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5 Things You Need To Tell Your Defense Lawyer

Okay, so you may or may not have done something illegal.  Now you’re in need of an incredible defense attorney.  When you have begun to work with your attorney to make your case, it’s important to be open and honest, so he/she has all the facts to offer the best and most accurate defense.  You may be skeptical of admitting guilt and there may be some other things that you’re holding close to the vest.  To make sure your case is strong, there are some absolutely essential things that you need to disclose.  Here are five things your defense lawyer needs to know.

Thoroughly discuss your criminal history.

Don’t hold anything back here.  Seriously.  We’re talking about even unpaid parking tickets.  Any time that you have been in trouble with the law, whether you were convicted or not, discuss it all.  Past incriminations can lead to a heavier penalty on your current case.  If your lawyer is planning a plea bargain for you, this deal can be impacted based on your history.  If you have had prior arrests or convictions for the same offense you are currently being accused of, this can also impact your sentencing.  Keeping your lawyer in the dark can only hurt you, especially if the opposing legal team brings up hidden history during your case.  Being blindsided and unprepared will surely negatively affect your lawyer’s ability to defend you.

Discuss your personal history with the victim of the crime.

If you were charged of committing a crime against another individual(s), talk to your lawyer about how you know this person(s) and what led to the offense.  Divulge the complete nature of your relationship with this person, talk about when and how you met, how often you were in communication, and any other relevant personal information.  Make sure there is no way the opposing side will have more information than your lawyer does.  If the crime was not committed directly towards another individual(s), consider whether there are any people that will be a part of this case who you have a relationship with.  Discuss all the people you know that may be playing for the other team.

Recount your story as told to the police.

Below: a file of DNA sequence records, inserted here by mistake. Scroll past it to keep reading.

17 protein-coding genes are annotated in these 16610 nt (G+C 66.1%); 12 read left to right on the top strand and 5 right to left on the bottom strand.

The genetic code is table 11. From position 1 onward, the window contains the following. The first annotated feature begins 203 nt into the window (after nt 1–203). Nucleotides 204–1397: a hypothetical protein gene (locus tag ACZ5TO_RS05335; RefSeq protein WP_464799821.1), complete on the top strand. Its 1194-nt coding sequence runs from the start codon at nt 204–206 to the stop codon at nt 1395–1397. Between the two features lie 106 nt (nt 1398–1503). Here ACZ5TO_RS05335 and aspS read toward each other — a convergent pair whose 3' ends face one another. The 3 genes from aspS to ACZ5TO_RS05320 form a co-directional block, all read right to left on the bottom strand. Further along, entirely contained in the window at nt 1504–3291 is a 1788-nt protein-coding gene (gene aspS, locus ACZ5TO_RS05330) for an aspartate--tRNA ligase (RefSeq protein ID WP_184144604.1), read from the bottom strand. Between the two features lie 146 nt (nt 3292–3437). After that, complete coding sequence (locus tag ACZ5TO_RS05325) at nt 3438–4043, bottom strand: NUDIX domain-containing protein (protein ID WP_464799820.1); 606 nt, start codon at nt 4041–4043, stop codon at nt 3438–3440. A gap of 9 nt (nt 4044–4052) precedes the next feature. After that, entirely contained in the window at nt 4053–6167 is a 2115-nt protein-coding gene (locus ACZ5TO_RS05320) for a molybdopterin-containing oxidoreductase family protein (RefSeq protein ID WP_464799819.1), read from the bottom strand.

There’s an important distinction to make here.  There’s very likely a difference between what you told the police and how the events actually unfolded.  When the police read your Miranda rights, they tell you that you have “the right to remain silent”.  If you exercise this right, incredible.  You’re one step ahead here.  If you didn’t, remember you were told, “anything you say can and will be used against you”.  This is completely true.  Tell your lawyer everything you said to the police so he can prepare a strong defense, without contradicting anything you may have said prior.

Discuss all the facts you believe are relevant to your case.

Your lawyer will be thorough.  He/she will ask you as many questions as they can to be sure they have as much information as possible.  However, there may be details that are not covered or some facts you are not sure are important.  As long as there is something that your lawyer does not know about the time of the event, you are doing something wrong.  Your lawyer would rather spend time listening to details that may not be relevant than miss something that is.  If you feel like some facts your lawyer collected were not relayed properly or maybe they did not understand correctly or missed a fine detail, go over it again until everything is clear for everyone.

Be honest.

It’s hard to admit guilt, we know.  If you are in fact guilty of the crime you are accused of, it’s definitely smart to hold this close to the chest. Your lawyer needs to know what actually happened.  What you discuss here is completely confidential and it will help create the best defense around the truth.  It may be hard to believe in confidentiality, but your lawyer has your best interests in mind.  If there is any evidence against you that may exist and that the State may have or be able to get their hands on, let your lawyer know so he can be prepared to see this in court.

This is not going to be an easy road and we wish you the best of luck.  If you follow our tips outlined above, this is the first step on the path to the best defense.  Make sure your lawyer is well informed, be open and honest, and trust that they will do and advise what is in your best interest.

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